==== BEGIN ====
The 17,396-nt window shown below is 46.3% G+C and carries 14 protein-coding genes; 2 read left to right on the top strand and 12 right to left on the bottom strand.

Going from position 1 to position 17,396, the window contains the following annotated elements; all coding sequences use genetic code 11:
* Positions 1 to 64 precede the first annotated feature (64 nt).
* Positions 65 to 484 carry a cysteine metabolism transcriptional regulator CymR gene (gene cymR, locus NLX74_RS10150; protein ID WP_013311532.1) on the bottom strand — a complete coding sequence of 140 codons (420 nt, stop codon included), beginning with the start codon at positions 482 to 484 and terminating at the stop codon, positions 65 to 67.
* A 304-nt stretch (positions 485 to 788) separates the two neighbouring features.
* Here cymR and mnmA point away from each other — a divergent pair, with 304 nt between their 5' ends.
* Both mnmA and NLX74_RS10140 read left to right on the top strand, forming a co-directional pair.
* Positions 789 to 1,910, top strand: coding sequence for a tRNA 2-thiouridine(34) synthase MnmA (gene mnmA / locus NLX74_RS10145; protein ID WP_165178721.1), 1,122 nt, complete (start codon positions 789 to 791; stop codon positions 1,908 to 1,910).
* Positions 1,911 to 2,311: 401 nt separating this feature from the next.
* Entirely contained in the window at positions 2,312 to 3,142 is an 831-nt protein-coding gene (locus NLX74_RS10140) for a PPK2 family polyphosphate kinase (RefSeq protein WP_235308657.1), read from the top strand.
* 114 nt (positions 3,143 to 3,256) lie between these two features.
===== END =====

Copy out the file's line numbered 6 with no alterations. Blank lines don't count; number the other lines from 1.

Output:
* Here cymR and mnmA point away from each other — a divergent pair, with 304 nt between their 5' ends.